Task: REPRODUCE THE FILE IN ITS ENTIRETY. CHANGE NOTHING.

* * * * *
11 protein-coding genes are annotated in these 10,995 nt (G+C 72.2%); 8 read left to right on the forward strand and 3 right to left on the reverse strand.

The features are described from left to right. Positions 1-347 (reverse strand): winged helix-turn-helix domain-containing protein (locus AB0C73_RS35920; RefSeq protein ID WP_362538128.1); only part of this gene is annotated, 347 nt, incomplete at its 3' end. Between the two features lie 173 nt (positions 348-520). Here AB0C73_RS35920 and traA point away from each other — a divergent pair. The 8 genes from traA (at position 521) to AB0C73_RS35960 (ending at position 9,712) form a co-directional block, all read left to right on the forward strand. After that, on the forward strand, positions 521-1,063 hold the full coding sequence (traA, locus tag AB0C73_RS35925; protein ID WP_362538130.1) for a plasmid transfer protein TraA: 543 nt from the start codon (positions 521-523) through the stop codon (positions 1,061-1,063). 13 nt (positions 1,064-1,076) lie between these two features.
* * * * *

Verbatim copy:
11 protein-coding genes are annotated in these 10,995 nt (G+C 72.2%); 8 read left to right on the forward strand and 3 right to left on the reverse strand.

The features are described from left to right. Positions 1-347 (reverse strand): winged helix-turn-helix domain-containing protein (locus AB0C73_RS35920; RefSeq protein ID WP_362538128.1); only part of this gene is annotated, 347 nt, incomplete at its 3' end. Between the two features lie 173 nt (positions 348-520). Here AB0C73_RS35920 and traA point away from each other — a divergent pair. The 8 genes from traA (at position 521) to AB0C73_RS35960 (ending at position 9,712) form a co-directional block, all read left to right on the forward strand. After that, on the forward strand, positions 521-1,063 hold the full coding sequence (traA, locus tag AB0C73_RS35925; protein ID WP_362538130.1) for a plasmid transfer protein TraA: 543 nt from the start codon (positions 521-523) through the stop codon (positions 1,061-1,063). 13 nt (positions 1,064-1,076) lie between these two features.